The Ministerial Exception
In the case of Cheryl Perich, a teacher fired by a church-run school, the Supreme Court ruled on Wednesday that the Constitution’s protection of religious freedom bars her from suing the church under federal workplace discrimination law.
Ms. Perich had gotten sick and missed a term of teaching. When the school asked her to resign, she refused and threatened to sue. The school fired her, saying church policy required that it resolve the dispute internally. She sued for retaliation.
For the first time, the court found that a “ministerial exception” to employment discrimination laws applied to her as a church employee, who had “a role in conveying the church’s message and carrying out its mission.” In his opinion for the unanimous court, Chief Justice John Roberts Jr. seems to minimize the scope of the ruling by avoiding “a rigid formula for deciding when an employee qualifies as a minister” and by not saying how the exception would apply in other circumstances.
Although the court does not provide much guidance on how to proceed in future lawsuits against churches as employers, the ruling has broad sweep. It abandons the court’s longtime practice of balancing the interest in the free exercise of religion against important government interests, like protection against workplace bias or retaliation. With a balancing test, courts consider whether a general law, if applied to a religious institution, would inhibit its freedom more broadly than justified and, in those circumstances, courts could exempt the church.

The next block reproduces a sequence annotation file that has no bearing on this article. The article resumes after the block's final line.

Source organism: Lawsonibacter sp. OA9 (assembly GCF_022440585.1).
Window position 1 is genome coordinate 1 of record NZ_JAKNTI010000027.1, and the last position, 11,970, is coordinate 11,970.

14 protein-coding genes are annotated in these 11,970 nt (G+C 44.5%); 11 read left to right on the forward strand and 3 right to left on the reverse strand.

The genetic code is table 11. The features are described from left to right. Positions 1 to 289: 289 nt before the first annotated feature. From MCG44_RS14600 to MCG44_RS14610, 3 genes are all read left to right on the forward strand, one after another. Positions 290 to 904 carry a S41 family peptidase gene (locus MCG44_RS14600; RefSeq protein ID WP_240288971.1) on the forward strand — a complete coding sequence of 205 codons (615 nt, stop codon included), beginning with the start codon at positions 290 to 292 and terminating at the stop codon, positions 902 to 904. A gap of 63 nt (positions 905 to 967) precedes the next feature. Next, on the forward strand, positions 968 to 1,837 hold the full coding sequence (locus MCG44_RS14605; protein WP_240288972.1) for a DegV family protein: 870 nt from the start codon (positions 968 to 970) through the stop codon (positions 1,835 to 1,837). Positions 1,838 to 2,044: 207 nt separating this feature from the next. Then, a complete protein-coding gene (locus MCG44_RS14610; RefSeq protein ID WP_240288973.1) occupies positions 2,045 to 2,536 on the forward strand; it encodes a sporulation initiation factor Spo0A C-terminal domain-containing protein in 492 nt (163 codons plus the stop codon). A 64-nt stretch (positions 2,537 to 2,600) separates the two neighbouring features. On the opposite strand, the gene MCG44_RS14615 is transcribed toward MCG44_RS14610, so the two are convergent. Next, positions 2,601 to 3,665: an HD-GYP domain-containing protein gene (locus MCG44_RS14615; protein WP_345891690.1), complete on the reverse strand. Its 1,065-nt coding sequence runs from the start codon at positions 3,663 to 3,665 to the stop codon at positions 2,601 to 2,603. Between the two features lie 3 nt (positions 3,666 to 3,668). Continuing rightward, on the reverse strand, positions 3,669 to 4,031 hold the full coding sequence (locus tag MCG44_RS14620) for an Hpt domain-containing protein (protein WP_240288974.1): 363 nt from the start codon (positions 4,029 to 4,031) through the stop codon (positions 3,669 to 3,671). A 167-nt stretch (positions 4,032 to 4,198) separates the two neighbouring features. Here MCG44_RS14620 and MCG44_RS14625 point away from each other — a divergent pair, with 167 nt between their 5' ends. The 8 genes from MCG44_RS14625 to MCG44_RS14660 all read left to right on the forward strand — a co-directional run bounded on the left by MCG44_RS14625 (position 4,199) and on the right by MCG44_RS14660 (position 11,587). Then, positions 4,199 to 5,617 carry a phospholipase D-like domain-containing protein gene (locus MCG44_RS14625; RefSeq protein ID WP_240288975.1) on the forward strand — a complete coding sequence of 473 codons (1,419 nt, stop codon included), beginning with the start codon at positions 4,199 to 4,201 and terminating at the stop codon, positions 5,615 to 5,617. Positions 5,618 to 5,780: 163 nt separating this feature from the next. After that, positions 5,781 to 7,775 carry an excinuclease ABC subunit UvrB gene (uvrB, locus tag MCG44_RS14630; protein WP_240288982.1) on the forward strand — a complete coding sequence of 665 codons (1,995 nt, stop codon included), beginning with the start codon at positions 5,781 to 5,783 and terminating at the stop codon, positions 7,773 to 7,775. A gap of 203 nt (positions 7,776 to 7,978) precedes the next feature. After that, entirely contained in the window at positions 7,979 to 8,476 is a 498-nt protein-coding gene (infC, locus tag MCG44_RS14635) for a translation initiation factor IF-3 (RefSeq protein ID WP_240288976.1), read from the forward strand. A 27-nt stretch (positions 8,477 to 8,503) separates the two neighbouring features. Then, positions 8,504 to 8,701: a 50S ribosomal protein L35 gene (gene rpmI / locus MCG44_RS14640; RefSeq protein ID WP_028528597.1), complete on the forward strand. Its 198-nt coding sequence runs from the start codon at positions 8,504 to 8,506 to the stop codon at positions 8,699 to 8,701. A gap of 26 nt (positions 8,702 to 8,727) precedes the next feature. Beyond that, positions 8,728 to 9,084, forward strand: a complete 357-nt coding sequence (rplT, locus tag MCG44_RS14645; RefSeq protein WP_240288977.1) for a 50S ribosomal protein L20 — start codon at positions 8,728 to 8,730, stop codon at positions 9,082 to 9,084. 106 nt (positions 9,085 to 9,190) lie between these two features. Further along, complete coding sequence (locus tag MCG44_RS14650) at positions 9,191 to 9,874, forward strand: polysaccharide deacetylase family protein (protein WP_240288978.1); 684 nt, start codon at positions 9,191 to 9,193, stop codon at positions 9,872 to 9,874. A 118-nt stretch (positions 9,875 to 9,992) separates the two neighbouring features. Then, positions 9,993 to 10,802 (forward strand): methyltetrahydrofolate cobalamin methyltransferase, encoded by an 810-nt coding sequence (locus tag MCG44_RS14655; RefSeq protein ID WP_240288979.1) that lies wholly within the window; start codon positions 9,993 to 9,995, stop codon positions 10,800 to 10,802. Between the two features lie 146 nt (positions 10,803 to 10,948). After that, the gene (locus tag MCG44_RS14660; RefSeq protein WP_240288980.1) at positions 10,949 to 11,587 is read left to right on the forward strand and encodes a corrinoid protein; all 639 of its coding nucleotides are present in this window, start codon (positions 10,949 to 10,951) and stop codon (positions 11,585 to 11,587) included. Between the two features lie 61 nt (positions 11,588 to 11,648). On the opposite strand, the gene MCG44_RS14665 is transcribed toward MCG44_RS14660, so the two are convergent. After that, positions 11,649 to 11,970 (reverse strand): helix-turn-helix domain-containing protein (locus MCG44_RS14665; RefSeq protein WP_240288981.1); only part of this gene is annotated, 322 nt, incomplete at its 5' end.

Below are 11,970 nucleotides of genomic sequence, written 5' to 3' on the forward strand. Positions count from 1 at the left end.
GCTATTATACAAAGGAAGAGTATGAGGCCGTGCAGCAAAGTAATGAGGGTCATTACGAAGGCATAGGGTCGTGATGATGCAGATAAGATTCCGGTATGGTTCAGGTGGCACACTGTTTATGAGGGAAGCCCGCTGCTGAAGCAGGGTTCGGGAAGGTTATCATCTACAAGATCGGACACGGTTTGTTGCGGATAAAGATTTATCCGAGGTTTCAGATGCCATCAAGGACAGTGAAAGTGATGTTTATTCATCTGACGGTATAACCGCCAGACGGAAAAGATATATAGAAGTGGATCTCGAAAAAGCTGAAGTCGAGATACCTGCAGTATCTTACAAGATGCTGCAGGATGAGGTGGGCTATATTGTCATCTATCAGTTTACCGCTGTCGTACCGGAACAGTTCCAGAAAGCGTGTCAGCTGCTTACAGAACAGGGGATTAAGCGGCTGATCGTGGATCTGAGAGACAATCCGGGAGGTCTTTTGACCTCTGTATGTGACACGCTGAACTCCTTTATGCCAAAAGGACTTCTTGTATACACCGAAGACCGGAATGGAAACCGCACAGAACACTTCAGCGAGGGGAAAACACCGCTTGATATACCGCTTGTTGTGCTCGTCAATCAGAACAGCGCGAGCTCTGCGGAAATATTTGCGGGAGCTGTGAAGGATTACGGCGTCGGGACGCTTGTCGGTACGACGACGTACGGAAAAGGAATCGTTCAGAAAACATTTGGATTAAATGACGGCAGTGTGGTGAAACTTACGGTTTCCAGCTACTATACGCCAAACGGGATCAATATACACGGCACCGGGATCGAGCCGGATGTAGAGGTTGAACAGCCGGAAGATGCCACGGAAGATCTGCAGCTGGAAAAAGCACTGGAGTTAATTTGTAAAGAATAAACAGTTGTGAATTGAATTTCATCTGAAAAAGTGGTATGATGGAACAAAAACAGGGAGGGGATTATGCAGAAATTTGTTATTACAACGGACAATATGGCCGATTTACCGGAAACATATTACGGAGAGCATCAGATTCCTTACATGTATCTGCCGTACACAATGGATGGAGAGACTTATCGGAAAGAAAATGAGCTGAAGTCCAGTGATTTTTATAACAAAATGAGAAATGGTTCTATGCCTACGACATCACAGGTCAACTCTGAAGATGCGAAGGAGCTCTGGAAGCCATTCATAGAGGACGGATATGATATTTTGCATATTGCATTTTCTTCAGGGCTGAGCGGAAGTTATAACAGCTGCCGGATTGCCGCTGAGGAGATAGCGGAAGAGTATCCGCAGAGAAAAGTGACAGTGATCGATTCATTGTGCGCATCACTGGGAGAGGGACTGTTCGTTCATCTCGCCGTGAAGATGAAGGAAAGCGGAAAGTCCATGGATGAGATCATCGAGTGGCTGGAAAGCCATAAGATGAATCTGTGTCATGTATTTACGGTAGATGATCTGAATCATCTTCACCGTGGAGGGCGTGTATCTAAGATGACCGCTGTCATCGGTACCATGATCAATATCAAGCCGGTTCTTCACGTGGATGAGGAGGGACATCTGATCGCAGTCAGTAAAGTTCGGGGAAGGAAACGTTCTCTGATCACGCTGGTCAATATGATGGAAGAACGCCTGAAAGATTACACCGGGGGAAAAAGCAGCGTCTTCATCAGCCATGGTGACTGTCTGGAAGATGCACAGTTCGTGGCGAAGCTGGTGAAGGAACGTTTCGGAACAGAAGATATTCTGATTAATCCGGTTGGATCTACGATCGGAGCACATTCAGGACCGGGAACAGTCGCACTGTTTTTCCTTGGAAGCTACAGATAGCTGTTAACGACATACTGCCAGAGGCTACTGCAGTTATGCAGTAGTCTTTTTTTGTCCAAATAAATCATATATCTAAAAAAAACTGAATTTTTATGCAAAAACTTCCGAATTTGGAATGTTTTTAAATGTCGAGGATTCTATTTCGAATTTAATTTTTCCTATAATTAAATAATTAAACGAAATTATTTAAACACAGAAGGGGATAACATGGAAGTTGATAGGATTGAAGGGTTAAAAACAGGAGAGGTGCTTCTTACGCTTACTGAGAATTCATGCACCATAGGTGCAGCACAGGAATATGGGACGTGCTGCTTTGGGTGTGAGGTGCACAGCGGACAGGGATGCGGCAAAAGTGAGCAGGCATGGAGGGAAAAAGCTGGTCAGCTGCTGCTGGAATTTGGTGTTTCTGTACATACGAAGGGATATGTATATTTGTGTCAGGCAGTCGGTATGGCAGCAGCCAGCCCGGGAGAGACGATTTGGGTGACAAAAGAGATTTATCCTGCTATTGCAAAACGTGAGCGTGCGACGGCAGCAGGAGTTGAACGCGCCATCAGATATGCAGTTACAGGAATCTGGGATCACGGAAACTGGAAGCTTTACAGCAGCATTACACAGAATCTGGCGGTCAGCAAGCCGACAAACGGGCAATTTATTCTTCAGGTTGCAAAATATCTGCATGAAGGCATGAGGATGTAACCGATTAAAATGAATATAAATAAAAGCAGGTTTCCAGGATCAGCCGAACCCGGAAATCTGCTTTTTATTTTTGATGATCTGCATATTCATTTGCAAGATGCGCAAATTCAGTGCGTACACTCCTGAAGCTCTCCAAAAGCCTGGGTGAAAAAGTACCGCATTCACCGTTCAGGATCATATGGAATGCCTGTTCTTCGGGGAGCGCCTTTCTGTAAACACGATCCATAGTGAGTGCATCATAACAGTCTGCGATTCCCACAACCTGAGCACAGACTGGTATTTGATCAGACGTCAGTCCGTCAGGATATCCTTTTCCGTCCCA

In her brief, Ms. Perich warned that expanding the ministerial exception to include workers like her would allow a religious organization, for example, to retaliate against a teacher for reporting sexual abuse of a student to the government.
The chief justice dismissed that argument as one of an unwarranted “parade of horribles,” but his opinion provides no indication of how the teacher could fight back. While a footnote says the ministerial exception does not bar courts from considering cases like Ms. Perich’s, the exception’s categorical nature is powerful. The court rejected the plea of the government to include only those with “exclusively religious functions” and does not limit the exception to ministers, priests, rabbis or other religious leaders.
Ms. Perich spent most of her time teaching nonreligious subjects with about a sixth of her time on religion classes, so the United States Court of Appeals for the Sixth Circuit concluded that she was not a ministerial worker and that she could sue. In overturning that decision, the Supreme Court ruled that the question could not be “resolved by a stopwatch” and that Ms. Perich’s limited teaching about religion helped qualify her as a minister.
The court’s conception of the ministerial role is more encompassing than it has been defined by state and federal appellate courts. Its sweeping deference to churches does not serve them or society wisely.